Overview: The US Equal Employment Opportunity Commission (EEOC) is the federal agency that is is responsible for enforcing federal laws regarding employee discrimination, harassment and retaliation.
It handles complaints by employees and applicants based on an individual's race, color, religion, sex (including pregnancy), national origin, age (40 or older), disability and genetic information. Similarly, in most states there is a fair employment agency that functions in much the same manner.
Generally, an individual claiming discrimination under federal law may not directly file a lawsuit in court, but rather, the individual must first exhaust his or her administrative remedies and file a charge with the EEOC or an applicable state fair employment agency.
The EEOC investigates employment discrimination claims and also provides mediation services in order to effectuate a settlement. If a settlement is not possible, the EEOC will file a lawsuit in federal court to protect the rights of the individuals involved as well as the public interest in eliminating employment discrimination. The EEOC also provides leadership and guidance on all federal employment discrimination laws.
Trends: In its most recent Strategic Enforcement Plan, the EEOC stated that it will focus on remedying disparate pay and discriminatory language policies especially as applied to immigrant, migrant and vulnerable workers. It will further attempt to eliminate systemic barriers to recruiting and hiring legally protected classes, including barriers in preemployment screening and exclusionary practices. It also emphasized that it will continue to apply sex discrimination provisions to lesbian, gay, bisexual and transgender individuals as well as provide protection and accommodations to pregnant women and individuals with disabilities under the ADA Amendments Act. The EEOC will also reevaluate strategies to be more effective in preventing and responding to harassment in the workplace and increasing education and outreach efforts to employees and employers. Further, employers should be aware that the EEOC is aggressively pursuing employers who use severance and settlement agreements that unlawfully deter employees from filing claims of discrimination or harassment and participating in EEOC investigations.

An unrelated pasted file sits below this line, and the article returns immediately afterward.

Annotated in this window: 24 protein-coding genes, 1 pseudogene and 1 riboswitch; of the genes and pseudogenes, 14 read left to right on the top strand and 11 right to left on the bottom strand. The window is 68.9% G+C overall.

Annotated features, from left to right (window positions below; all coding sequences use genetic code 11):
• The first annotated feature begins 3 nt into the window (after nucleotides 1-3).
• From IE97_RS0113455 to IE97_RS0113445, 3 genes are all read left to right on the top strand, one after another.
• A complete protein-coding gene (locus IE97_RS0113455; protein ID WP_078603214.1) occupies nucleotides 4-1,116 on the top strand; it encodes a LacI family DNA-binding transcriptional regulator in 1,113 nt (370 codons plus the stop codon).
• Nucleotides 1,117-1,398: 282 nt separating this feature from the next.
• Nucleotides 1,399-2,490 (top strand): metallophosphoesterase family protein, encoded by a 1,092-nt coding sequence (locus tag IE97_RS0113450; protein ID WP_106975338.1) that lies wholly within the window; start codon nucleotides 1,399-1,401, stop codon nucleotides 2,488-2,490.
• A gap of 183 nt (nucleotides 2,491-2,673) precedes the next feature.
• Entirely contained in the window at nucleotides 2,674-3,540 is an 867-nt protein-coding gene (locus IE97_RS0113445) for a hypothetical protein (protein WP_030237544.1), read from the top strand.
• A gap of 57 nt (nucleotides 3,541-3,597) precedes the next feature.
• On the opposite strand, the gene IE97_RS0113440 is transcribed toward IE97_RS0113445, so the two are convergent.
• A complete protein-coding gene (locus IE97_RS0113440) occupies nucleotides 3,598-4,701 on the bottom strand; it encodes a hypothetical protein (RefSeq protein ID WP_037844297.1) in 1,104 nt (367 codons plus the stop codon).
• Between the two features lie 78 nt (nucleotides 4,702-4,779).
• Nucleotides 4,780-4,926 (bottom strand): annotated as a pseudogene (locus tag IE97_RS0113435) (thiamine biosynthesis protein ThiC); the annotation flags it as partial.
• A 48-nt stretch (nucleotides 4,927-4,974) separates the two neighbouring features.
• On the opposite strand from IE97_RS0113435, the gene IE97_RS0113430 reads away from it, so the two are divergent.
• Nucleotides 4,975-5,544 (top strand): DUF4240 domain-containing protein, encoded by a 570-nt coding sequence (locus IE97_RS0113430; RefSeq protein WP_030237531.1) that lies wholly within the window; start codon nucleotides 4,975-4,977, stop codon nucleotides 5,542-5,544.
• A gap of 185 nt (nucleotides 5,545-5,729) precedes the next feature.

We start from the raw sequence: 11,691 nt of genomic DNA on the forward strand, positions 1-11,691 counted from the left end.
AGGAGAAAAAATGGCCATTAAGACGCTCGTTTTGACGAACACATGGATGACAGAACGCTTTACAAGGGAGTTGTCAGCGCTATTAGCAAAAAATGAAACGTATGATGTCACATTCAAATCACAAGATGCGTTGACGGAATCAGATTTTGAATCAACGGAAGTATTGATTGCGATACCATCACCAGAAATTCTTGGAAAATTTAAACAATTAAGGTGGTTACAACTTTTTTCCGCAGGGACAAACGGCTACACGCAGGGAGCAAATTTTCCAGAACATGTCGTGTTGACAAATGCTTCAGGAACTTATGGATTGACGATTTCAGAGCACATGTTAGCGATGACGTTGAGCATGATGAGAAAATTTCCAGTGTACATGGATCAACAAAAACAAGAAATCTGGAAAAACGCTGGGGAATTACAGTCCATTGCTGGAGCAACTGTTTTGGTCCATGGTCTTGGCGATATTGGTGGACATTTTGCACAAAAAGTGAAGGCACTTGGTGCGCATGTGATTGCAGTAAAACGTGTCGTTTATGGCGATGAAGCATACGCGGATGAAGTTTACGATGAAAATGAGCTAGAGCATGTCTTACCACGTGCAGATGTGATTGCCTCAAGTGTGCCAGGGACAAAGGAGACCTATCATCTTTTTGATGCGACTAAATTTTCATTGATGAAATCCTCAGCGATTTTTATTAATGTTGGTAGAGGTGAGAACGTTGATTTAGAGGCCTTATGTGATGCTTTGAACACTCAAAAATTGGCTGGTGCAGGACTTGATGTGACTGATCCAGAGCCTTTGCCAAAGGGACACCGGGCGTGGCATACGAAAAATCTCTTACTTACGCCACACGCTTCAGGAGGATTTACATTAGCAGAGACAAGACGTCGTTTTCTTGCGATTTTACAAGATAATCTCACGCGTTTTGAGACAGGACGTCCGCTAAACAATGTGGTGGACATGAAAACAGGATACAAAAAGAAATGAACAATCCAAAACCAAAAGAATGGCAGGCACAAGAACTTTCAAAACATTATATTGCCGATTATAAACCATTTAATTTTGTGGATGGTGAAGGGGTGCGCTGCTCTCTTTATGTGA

Employers should also note that the EEOC has broad powers to subpoena employee records and information during the course of an investigation which may include names, contact information, social security numbers and reasons for employee terminations. The EEOC is generally entitled to such information so long as it is relevant or related to a charge of discrimination or harassment.
Author: Beth P Zoller, JD, Legal Editor
The McLane Co., Inc., v. Equal Employment Opportunity Commission decision aligns the 9th Circuit Court of Appeals' standard of review for EEOC subpoenas with that of the other circuits.
Updated statement to clarify that state law prohibits discrimination and harassment on the basis of disabilities due to pregnancy, childbirth or related medical conditions.
Updated to include the final rule on wellness programs under the ADA and GINA, effective January 1, 2017; and EEOC guidance on national origin discrimination and mental health under the ADA.
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The US Equal Employment Opportunity Commission (EEOC) has released for public input a proposed enforcement guidance addressing unlawful harassment under federal employment discrimination laws. Employers and other stakeholders may submit comments until February 9, 2017.
Title VII of the Civil Rights Act of 1964 requires employers to reasonably accommodate applicants' and employees' sincerely held religious practices, unless doing so would impose an undue hardship on the operation of their business.
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HR guidance on understanding the powers and responsibilities of the EEOC.